This year’s Oscar nominations were announced this morning, which means that it’s time for everybody to start going to see truly serious cinema for a few weeks before we get back to whatever tent pole event is up next. Here are the films and individual efforts which the Academy would like to draw your attention to.
One of our birthday headliners is a two-time Oscar winner and the other was crowned Mr. Universe. You can probably figure out which is which. Despite vastly different career trajectories, Hilary Swank and Arnold Schwarzenegger have a couple things in common. They both came from humble beginnings to conquer Hollywood in vastly different ways. But ultimately, they both ended up as subjects in the “What the Hell Happened?” series.
For the last couple of weeks, we have been looking back at Batman and Superman movies of the past. After ranking the movies starring Batman from worst to first, I asked readers to do the same. Usually, the reader rankings are pretty close to my own. But we’ve got some big differences this time. Overall, the votes were spread out more than usual reflecting a general lack of consensus.
Let’s take a look at how the readers ranked the Batman movies.
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Next Friday, Superman and Batman will appear on the big screen for the first time. Leading up to the release of Batman V Superman: Dawn of Justice, we’ll be looking back at the cinematic history of the Man of Steel and the Dark Knight. Last week, we ranked the Superman movies. So now it’s Batman’s turn.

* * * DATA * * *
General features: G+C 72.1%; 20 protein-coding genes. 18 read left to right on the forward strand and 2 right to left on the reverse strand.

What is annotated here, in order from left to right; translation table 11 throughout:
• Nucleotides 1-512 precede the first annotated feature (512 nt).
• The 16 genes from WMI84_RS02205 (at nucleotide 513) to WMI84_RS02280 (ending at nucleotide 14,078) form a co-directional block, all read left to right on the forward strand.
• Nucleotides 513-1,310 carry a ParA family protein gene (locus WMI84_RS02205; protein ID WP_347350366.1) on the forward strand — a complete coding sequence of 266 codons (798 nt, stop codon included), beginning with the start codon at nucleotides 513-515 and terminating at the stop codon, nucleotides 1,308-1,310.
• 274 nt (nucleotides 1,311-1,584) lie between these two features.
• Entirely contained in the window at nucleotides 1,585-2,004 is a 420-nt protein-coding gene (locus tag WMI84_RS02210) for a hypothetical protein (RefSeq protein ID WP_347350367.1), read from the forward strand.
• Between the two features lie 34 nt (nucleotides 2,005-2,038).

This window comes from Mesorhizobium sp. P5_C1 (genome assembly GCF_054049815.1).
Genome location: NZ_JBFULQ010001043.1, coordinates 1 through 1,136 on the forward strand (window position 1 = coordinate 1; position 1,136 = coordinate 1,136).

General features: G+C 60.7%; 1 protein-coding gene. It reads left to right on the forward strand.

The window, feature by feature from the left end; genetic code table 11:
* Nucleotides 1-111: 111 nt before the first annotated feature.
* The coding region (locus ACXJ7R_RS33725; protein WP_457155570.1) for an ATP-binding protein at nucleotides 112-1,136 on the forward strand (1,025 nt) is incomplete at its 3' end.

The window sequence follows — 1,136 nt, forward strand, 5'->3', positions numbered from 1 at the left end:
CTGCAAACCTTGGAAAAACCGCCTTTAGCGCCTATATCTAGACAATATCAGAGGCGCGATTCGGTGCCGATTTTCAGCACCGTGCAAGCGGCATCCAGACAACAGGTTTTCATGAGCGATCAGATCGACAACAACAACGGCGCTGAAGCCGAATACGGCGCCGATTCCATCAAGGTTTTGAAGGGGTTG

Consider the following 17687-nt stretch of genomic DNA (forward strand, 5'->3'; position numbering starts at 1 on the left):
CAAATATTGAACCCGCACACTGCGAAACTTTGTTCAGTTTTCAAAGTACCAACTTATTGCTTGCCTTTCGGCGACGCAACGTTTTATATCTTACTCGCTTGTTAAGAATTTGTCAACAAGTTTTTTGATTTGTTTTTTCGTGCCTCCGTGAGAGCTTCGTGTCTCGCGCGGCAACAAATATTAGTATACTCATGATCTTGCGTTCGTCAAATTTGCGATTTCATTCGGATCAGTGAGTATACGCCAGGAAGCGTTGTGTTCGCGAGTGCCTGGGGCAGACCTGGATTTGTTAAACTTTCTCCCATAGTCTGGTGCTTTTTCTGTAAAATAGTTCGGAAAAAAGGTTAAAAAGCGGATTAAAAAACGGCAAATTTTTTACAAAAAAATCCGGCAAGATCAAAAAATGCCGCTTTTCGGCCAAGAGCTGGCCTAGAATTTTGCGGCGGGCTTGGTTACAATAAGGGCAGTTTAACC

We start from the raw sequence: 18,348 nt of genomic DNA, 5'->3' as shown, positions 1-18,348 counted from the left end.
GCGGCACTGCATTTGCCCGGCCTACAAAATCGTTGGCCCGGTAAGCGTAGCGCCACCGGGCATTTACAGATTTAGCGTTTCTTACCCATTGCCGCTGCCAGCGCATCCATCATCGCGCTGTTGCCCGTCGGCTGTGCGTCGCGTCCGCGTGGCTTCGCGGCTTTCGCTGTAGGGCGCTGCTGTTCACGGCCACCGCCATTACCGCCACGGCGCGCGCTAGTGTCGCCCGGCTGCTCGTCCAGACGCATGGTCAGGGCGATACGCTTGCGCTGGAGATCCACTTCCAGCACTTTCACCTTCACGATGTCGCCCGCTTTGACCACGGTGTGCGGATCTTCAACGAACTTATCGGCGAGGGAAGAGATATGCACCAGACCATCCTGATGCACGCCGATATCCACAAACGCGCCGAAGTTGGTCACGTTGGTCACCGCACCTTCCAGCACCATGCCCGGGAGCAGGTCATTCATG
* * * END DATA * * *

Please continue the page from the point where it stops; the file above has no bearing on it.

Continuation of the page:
On the whole, Batman has fared better than Superman at the movies. But overall, most of his movies still aren’t very good. Before we get started, a couple of ground rules. I’m only looking at live action Bat-films. So no Mask of the Phantasm or Lego Batman. Also, we’re starting with the ’89 Batman. The Adam West movie was an offshoot of the TV show anyway.
Daffy and I both caught Christopher Nolan’s sci-fi epic, Interstellar this morning. So we decided to try something new. We set out to do a 10-minute episode of Le Show to review the movie. Instead, we ended up talking about Interstellar for 35 minutes. The first fifteen minutes is spoiler-free, so feel free to listen even if you haven’t seen the movie. We give you a warning before we start talking about the ending.
This year marks 75 years since Superman’s first appearance in Action Comics #1 in June of 1938. When he first appeared, he wore a circus strongman’s outfit while performing feats of strength. The original Superman couldn’t fly. He leapt tall buildings in a single bound. Over the years, Superman has been adapted to stage, screen and radio. He’s been on TV and the movies both in animation and live action. Not surprisingly, the Man of Steel has changed with the times. In the post 9/11-era, the original super hero was in danger of seeming outdated. To that end, Christopher Nolan and David Goyer, the creative force behind the Dark Knight trilogy, have teamed with Watchmen director, Zach Snyder, to reinvent Superman for the 21st Century.
Zach Snyder’s 21st century take on Superman opens in theaters today. The character, generally considered the first super hero as we know them today, is celebrating 75 years since his first appearance in Action Comics #1. He helped to kick off the super hero movie genre which has become a dominant force at the box office in recent years. And by this point, there have been enough Superman movies to form a mini-genre dedicated to the Man of Steel.